The Second Department determined the warrantless search of a parolee’s car by a detective who was exercising parole-warrant responsibilities was valid. The detective was aware of defendant’s parole violations and the related warrant for defendant’s arrest. The detective was also aware that defendant, as a parolee, had consented in writing the search of his person and property:
While a person on parole is not denied the Fourth Amendment right to be free from unreasonable searches and seizures, the status of a parolee is always relevant and may be critical in evaluating the reasonableness of a particular search or seizure. A search which would be unlawful if directed against an ordinary citizen may be proper if conducted against a parolee … . The special circumstances and close supervision that come with being a parolee must be considered when determining if a search is reasonable … .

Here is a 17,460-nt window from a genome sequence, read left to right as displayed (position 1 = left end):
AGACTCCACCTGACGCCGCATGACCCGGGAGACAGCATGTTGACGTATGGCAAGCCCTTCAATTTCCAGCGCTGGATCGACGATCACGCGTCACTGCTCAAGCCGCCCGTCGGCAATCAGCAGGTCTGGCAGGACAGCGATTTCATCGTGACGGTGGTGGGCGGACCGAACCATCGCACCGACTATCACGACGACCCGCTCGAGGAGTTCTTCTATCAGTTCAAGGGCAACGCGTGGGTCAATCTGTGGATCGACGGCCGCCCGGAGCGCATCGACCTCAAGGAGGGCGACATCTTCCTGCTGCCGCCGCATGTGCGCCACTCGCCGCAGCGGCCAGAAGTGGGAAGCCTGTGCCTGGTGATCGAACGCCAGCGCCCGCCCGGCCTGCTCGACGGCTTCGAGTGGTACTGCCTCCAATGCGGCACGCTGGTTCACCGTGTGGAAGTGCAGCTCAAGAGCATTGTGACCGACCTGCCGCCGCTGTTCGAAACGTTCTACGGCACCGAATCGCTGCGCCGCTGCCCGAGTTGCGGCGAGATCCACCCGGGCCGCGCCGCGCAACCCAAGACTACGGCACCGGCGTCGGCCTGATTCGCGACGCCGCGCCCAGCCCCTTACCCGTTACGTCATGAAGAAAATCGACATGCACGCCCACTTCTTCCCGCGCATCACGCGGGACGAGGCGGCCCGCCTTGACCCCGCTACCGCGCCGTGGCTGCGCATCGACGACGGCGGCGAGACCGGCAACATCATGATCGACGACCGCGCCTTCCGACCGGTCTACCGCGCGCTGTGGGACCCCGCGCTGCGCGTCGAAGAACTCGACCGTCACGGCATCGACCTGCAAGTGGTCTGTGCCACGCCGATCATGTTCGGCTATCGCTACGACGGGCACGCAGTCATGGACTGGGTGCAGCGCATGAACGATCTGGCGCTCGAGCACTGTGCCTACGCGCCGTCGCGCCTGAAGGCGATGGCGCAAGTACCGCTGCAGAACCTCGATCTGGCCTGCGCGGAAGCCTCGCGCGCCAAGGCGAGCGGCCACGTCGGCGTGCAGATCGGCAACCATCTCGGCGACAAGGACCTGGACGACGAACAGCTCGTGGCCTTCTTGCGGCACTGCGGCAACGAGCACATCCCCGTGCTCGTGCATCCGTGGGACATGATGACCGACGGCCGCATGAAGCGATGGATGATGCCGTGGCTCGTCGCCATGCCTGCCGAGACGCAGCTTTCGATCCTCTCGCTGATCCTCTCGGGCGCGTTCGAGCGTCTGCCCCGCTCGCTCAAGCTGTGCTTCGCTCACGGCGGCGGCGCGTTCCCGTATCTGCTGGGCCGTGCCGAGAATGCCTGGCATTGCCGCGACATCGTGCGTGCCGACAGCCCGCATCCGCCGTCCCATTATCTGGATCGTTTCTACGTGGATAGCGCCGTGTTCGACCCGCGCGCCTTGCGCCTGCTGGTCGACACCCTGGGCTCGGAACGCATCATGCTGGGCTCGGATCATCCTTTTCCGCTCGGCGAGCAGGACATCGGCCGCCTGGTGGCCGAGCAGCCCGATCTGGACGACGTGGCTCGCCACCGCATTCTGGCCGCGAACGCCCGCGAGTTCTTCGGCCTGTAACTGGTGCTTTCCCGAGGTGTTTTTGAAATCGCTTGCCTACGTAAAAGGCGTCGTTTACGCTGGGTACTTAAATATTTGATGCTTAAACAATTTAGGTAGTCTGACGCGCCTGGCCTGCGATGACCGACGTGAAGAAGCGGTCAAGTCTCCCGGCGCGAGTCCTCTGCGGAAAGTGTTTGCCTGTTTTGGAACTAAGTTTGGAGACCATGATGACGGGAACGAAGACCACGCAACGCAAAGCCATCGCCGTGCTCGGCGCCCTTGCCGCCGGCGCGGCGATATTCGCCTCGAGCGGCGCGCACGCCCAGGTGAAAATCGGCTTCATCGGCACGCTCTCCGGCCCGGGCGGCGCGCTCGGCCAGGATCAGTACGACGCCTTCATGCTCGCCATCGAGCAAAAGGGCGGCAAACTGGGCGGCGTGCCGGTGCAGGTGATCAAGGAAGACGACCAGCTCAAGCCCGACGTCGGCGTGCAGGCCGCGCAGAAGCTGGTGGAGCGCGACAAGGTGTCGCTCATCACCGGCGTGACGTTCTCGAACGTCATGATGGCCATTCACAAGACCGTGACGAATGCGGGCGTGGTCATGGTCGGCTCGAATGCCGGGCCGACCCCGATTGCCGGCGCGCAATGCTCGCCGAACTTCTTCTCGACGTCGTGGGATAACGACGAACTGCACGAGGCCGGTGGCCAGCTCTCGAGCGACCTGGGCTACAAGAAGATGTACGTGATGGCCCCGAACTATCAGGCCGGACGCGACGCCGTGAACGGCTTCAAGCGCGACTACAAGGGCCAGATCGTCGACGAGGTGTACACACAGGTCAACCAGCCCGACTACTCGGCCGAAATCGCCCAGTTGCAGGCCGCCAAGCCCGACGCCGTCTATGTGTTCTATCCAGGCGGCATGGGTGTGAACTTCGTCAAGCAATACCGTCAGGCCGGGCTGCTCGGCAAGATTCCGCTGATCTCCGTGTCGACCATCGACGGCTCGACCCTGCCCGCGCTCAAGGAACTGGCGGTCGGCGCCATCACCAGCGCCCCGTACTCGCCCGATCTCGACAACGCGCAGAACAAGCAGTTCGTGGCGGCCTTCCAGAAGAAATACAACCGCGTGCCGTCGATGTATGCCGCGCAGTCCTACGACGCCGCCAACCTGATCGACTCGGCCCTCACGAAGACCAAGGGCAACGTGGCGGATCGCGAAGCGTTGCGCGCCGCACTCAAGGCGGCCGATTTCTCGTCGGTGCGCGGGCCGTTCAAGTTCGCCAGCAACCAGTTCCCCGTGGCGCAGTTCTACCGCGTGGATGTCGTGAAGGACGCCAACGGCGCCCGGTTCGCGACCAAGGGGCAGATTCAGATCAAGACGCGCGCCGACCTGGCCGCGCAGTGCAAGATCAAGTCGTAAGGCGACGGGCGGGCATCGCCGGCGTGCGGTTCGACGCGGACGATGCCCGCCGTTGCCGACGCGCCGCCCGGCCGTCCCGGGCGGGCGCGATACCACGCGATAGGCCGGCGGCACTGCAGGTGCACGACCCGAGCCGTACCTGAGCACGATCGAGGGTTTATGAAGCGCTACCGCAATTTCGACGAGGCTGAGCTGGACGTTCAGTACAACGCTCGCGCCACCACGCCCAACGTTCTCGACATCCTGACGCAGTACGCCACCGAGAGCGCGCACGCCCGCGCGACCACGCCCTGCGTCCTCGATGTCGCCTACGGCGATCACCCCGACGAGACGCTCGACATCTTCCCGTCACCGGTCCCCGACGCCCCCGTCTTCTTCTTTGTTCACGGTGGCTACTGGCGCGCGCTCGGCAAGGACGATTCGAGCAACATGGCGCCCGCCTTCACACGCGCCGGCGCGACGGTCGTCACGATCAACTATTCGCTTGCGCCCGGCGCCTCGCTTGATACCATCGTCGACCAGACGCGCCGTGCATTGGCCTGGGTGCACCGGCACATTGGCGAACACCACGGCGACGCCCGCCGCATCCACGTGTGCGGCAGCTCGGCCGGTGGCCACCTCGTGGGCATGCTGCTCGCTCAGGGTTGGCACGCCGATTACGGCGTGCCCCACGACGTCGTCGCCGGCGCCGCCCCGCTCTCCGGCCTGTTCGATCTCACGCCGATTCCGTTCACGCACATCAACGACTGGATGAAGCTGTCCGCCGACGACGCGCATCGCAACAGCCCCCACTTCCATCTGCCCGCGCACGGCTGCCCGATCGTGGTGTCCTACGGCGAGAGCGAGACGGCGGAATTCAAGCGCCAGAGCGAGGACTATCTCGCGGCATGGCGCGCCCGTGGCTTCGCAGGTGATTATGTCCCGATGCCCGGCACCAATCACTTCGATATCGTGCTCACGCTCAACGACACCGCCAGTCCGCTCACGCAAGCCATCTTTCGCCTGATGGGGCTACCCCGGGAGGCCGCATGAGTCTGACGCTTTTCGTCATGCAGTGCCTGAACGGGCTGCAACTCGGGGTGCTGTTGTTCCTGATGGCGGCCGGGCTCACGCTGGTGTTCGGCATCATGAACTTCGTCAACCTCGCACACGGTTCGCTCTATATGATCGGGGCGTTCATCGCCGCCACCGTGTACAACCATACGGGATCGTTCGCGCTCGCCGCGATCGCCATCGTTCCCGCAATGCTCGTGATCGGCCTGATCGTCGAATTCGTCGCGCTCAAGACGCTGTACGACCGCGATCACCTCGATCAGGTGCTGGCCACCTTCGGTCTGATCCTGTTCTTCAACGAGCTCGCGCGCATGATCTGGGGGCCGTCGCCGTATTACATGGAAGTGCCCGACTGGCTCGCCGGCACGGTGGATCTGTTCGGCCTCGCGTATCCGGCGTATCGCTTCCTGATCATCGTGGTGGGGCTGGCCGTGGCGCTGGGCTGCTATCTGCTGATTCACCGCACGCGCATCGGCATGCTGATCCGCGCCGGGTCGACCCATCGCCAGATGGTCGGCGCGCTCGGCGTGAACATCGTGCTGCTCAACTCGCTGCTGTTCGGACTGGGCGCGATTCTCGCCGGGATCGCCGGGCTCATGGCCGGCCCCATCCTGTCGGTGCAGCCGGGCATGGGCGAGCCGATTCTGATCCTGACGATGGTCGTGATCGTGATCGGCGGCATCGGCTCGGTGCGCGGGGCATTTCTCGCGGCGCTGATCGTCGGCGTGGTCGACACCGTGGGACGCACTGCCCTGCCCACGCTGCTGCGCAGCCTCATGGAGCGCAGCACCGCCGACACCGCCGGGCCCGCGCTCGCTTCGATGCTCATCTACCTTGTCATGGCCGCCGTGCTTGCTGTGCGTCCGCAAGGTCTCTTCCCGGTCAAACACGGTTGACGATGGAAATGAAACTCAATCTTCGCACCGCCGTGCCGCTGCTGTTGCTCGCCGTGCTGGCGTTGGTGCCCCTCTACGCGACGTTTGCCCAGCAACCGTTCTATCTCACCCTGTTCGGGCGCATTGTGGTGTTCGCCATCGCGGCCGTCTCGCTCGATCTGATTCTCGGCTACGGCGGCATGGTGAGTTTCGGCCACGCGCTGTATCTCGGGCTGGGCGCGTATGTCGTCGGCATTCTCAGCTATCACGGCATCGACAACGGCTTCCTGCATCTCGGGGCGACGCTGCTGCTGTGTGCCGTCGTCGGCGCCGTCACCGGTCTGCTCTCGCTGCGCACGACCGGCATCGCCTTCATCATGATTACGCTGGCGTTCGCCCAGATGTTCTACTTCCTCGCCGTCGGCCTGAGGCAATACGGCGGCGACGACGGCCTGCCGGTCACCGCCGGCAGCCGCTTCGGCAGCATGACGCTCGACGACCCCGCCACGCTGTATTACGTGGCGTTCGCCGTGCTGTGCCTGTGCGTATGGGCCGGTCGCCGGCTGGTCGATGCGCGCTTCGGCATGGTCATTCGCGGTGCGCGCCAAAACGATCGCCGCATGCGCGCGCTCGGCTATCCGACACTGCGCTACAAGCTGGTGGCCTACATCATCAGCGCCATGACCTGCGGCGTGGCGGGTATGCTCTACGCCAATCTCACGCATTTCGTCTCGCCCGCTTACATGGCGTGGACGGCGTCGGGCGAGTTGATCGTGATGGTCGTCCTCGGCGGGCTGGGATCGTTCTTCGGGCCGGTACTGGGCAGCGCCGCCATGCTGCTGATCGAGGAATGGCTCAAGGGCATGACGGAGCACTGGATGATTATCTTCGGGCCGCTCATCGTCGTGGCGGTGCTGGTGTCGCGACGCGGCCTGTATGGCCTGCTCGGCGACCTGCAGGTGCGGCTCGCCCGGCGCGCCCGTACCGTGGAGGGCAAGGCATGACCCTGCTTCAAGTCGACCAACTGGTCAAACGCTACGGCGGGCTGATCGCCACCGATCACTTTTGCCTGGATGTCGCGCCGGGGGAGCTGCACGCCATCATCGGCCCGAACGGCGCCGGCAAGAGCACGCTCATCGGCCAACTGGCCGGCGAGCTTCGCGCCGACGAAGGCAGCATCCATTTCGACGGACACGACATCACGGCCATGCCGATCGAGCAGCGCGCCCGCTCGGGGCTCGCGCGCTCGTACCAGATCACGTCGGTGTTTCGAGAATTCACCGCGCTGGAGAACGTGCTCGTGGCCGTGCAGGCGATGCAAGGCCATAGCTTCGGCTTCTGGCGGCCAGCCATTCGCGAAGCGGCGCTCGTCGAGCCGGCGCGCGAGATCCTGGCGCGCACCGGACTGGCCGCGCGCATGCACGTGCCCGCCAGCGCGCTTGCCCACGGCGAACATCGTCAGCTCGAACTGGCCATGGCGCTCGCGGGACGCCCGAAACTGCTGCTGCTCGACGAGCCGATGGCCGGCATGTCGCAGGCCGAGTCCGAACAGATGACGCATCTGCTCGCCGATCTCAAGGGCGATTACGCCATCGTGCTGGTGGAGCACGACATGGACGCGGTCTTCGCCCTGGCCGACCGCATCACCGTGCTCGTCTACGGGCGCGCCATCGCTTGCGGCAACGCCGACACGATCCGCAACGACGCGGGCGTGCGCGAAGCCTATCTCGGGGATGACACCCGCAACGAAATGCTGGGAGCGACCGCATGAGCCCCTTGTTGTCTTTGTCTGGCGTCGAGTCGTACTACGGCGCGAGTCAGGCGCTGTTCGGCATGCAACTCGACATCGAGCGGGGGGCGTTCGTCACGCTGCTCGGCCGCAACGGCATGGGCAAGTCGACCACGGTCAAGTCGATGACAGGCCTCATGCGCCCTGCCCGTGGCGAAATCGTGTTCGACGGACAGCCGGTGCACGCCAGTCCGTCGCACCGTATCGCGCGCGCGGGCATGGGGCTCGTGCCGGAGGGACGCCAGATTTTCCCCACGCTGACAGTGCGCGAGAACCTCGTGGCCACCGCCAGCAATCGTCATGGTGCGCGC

Under the circumstances of this case, the detective’s search of the car was “rationally and reasonably related to the performance of the parole officer’s duty” by dint of the detective’s parole responsibilities as a member of the Joint Apprehension Warrant Squad … . Here, no relevant distinction exists between the detective and the defendant’s parole officer … . At the time of the search, the detective was aware that the defendant had violated the terms of his parole, that as a result a warrant had been issued for the defendant’s arrest …, and that the defendant had consented in writing to a search of his person and property. Additionally, the detective was aware that the car was registered to the defendant, the defendant had acknowledged that the car was his, and a known source had said that she had been told that the defendant had just been in the car with a gun … . People v McMillan, 2015 NY Slip Op 05702, 2nd Dept 7-1-15